I am driven by style, cost, and fit when I buy clothes. If it fits, is cheap, looks good, and if I have the money to spend on clothes, then most likely that article of clothing will find its’ way into my closet and then, eventually, the floor of my room (I am a slob. A whole different essay altogether).

Simply put, following the standard espoused by the presenter went beyond a simple yes or no to a long cumbersome checklist. Whether or not to buy a pair jeans went from being a simple everyday thing, to a matter of salvation. This is ridiculous.

For some time I wanted to write about Pharisees and oral traditions that go beyond a given standard that is meant to allow the member to decide for themselves. This experience prompted me to write what follows.

In Jesus’ day there were different sects of Judaism, each with their own individual interpretations of aspects of the Law of Moses and the gospel that would replace it. They ran the spectrum from libertines to hard line conservatives with few, if any finding the middle ground. While many members of the Church are more familiar with the dangers of being liberal, they often do not consider the dangers of going beyond what has already been revealed and expected of members of the Church.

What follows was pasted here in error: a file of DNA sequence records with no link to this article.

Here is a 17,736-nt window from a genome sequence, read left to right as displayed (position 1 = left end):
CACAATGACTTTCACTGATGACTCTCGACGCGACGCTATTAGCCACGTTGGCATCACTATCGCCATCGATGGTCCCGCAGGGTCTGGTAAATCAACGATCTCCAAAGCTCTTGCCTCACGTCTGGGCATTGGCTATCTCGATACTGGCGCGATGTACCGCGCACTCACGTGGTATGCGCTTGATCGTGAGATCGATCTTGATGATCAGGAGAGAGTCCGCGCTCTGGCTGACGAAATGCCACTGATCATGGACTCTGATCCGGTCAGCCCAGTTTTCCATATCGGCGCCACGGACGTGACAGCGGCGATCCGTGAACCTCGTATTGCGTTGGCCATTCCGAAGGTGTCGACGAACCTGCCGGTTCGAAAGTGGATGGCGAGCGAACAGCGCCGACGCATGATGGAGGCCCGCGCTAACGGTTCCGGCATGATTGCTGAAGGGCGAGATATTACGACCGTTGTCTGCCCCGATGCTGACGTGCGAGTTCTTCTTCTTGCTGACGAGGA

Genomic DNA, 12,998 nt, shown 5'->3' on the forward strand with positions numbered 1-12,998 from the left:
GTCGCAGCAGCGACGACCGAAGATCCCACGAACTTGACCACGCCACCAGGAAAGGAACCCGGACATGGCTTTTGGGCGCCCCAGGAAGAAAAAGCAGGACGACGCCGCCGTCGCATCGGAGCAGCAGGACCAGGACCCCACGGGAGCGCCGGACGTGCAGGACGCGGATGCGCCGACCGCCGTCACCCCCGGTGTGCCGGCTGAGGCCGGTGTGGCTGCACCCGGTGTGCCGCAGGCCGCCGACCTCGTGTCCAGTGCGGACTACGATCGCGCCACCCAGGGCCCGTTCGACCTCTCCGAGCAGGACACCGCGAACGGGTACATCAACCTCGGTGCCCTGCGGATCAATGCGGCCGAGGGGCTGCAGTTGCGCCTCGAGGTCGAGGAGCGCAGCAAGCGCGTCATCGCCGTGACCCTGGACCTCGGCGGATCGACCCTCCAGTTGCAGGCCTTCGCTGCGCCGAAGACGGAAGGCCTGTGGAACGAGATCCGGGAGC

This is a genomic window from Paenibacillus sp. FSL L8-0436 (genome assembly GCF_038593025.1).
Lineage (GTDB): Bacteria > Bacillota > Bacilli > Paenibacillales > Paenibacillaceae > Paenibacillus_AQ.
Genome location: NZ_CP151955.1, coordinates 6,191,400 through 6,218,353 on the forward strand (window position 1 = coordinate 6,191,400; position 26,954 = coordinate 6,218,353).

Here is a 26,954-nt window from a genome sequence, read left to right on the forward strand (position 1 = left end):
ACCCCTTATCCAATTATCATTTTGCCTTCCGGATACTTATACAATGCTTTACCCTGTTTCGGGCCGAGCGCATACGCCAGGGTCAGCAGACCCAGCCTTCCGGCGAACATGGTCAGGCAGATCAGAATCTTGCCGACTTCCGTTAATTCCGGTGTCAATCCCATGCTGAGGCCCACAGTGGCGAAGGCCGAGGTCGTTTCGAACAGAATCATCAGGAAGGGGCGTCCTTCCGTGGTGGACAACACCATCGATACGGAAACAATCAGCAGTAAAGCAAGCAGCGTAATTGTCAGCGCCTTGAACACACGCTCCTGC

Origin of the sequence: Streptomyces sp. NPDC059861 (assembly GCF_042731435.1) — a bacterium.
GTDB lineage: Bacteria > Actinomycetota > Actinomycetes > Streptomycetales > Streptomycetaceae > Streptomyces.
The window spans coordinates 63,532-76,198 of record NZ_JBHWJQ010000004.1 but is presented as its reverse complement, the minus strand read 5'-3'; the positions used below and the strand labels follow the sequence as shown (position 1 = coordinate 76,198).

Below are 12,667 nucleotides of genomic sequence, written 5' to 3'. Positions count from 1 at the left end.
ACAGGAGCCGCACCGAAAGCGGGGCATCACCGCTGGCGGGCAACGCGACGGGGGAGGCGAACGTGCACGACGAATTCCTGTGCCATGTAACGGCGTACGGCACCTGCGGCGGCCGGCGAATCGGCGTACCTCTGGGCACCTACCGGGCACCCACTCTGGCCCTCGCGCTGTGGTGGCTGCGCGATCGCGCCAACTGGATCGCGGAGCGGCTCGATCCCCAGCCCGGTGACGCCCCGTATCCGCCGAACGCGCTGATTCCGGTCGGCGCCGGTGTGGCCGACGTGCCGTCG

The group that was not the most conservative, but definitely had the greatest control over the people, were the Pharisees. The Pharisees felt that it was not enough to obey the ordinances and commandments found in the law of Moses and over the course of time, developed a separate set of practices that, if followed, would prevent a person from coming close to violating the commandments in the law. This tradition, or hedge about the law, has come to be known as the oral tradition.